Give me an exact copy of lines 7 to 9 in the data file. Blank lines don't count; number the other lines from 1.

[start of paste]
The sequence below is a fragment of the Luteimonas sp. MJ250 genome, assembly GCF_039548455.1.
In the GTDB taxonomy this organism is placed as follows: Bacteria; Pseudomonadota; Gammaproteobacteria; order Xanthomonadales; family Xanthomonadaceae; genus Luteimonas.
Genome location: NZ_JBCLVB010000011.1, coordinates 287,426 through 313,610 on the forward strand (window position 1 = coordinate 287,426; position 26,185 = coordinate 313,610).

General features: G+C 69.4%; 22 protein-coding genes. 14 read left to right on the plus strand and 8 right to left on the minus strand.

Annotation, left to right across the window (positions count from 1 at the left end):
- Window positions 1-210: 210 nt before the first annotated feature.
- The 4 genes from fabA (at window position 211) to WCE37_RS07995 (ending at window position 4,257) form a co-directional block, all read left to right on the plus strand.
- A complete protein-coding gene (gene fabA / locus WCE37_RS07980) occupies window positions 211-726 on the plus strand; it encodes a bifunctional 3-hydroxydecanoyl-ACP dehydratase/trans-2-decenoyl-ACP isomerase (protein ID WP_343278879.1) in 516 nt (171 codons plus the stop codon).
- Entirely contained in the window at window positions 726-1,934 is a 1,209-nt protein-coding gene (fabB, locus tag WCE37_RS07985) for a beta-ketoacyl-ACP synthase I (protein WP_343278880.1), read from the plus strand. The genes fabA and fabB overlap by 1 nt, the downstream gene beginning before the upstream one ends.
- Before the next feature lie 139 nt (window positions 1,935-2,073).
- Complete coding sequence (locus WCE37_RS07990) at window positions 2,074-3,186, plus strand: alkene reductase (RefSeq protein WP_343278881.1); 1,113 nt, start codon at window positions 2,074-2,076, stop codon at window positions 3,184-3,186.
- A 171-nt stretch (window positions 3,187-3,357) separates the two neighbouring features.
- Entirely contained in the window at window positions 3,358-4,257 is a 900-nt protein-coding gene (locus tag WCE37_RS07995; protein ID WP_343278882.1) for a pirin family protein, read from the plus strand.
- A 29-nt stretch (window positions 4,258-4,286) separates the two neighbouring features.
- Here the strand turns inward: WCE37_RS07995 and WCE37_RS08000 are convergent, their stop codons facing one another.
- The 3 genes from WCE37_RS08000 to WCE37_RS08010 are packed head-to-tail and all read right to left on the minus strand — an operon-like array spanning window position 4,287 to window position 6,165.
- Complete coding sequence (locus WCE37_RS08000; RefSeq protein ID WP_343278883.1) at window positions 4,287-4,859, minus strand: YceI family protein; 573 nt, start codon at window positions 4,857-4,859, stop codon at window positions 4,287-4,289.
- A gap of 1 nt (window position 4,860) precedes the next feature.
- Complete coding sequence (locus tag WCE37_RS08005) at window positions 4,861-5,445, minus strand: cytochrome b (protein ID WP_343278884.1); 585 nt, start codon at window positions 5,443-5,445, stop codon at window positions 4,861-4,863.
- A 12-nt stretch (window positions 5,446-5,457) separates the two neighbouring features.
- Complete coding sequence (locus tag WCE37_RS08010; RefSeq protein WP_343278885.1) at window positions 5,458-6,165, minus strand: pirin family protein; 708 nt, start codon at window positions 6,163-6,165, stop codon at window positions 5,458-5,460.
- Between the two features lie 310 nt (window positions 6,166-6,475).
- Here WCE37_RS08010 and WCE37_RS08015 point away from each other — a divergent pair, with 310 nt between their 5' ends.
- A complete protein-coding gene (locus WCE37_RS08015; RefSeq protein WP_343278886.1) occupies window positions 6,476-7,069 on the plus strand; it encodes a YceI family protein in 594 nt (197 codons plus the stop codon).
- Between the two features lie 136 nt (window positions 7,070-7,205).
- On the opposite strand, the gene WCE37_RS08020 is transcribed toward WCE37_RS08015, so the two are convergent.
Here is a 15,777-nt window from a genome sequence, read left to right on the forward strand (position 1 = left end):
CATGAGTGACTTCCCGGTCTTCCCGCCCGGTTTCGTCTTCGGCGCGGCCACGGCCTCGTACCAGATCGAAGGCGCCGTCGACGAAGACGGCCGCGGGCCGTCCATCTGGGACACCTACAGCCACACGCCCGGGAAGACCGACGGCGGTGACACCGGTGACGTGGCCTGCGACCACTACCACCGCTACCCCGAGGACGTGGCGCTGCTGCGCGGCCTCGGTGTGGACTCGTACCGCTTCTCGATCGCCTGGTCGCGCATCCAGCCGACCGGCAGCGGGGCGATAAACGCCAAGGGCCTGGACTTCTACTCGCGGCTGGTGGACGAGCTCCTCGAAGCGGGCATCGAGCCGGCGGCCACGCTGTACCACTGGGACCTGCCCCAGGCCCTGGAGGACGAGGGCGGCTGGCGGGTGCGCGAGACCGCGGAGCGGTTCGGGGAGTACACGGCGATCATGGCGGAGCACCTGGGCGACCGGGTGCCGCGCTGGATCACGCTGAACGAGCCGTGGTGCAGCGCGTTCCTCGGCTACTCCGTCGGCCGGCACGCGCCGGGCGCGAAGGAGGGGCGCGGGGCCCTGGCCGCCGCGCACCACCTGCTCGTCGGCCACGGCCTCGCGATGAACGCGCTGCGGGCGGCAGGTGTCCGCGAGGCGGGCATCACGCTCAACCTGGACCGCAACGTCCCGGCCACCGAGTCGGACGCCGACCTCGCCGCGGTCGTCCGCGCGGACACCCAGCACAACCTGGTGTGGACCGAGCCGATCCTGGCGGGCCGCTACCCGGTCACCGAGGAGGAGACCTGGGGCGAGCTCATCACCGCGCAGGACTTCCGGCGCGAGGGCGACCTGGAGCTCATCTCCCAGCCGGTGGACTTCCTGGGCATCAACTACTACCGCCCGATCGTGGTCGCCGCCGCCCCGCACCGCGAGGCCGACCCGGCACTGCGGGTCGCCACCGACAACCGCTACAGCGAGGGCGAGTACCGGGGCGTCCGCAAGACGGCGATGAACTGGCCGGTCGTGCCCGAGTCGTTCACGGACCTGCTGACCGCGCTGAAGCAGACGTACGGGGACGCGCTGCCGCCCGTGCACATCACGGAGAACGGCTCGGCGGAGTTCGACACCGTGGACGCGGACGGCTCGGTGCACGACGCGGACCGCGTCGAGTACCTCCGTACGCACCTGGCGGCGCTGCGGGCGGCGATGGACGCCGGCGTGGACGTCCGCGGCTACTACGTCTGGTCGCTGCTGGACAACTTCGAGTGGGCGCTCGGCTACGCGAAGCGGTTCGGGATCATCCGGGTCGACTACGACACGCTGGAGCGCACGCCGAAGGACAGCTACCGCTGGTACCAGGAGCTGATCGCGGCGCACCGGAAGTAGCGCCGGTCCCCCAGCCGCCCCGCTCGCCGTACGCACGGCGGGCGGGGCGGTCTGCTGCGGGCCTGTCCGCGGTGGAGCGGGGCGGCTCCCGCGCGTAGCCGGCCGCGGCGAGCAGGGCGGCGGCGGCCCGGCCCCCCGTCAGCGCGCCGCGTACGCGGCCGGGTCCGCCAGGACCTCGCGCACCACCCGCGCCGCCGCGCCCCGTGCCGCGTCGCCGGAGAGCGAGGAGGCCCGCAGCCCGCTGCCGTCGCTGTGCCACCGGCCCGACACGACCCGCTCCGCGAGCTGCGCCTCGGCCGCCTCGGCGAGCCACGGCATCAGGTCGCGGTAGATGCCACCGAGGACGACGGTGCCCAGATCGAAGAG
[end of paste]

- The 4 genes from fabA (at window position 211) to WCE37_RS07995 (ending at window position 4,257) form a co-directional block, all read left to right on the plus strand.
- A complete protein-coding gene (gene fabA / locus WCE37_RS07980) occupies window positions 211-726 on the plus strand; it encodes a bifunctional 3-hydroxydecanoyl-ACP dehydratase/trans-2-decenoyl-ACP isomerase (protein ID WP_343278879.1) in 516 nt (171 codons plus the stop codon).
- Entirely contained in the window at window positions 726-1,934 is a 1,209-nt protein-coding gene (fabB, locus tag WCE37_RS07985) for a beta-ketoacyl-ACP synthase I (protein WP_343278880.1), read from the plus strand. The genes fabA and fabB overlap by 1 nt, the downstream gene beginning before the upstream one ends.